Snap and save

Find out how much
I can save

START MY SWITCH

Government denies carbon tax is impacting small businesses

The government has shot down claims that the carbon tax is adversely impacting small businesses 16000646 800484970 0 0 14045696 300

The federal government has responded to recent news that the carbon tax may be adversely affecting small firms by asserting that significant assistance is being provided to these businesses.

A story published by News Ltd earlier this week (August 20) saw 186 small businesses surveyed about the impact of rising electricity prices brought on by the carbon price legislation.

Around 50 per cent of respondents reportedly claimed that they had been adversely impacted by these increases to the price of power, with just eight per cent saying that they were in favour of the carbon tax.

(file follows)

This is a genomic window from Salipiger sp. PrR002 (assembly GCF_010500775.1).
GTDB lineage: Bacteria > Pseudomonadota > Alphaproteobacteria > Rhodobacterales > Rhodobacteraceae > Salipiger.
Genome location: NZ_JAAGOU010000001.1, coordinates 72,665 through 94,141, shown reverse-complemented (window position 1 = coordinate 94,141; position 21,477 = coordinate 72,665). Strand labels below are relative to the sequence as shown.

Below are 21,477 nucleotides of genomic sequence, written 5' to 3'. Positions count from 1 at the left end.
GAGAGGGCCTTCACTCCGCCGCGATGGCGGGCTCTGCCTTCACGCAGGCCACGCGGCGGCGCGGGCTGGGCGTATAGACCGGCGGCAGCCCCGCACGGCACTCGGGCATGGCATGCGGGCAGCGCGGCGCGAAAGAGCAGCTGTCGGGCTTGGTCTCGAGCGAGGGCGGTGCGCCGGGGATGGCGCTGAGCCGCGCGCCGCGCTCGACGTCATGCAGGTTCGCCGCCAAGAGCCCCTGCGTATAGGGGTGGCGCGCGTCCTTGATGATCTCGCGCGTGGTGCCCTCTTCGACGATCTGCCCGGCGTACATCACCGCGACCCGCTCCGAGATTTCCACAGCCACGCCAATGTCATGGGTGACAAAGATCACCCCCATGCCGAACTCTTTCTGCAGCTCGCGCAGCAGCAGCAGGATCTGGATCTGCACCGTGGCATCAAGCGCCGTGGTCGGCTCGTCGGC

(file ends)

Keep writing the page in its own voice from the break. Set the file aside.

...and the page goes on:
However the minister for small business, Brendan O'Connor, has responded by saying that the typical small retail business in Australia will have seen an increase of less than 0.2 per cent in its total costs due to the carbon price.

"The Government expects small businesses to pass these impacts on to the consumer, which is why we are providing households with tax cuts, higher family payments and increases in pensions and benefits," reads a statement published by Mr O'Connor's office on August 20.

Mr O'Connor also asserts that a number of measures have been taken to help minimise the impact of the carbon tax on small businesses, such as an increase to the small business instant asset write off threshold and a $40 million energy efficiency information grants program.

Small businesses who are concerned that they are paying too much for power might consider undergoing an electricity comparison check to determine whether they are with the best electricity supplier to suit their needs.

Posted by Charlie Moore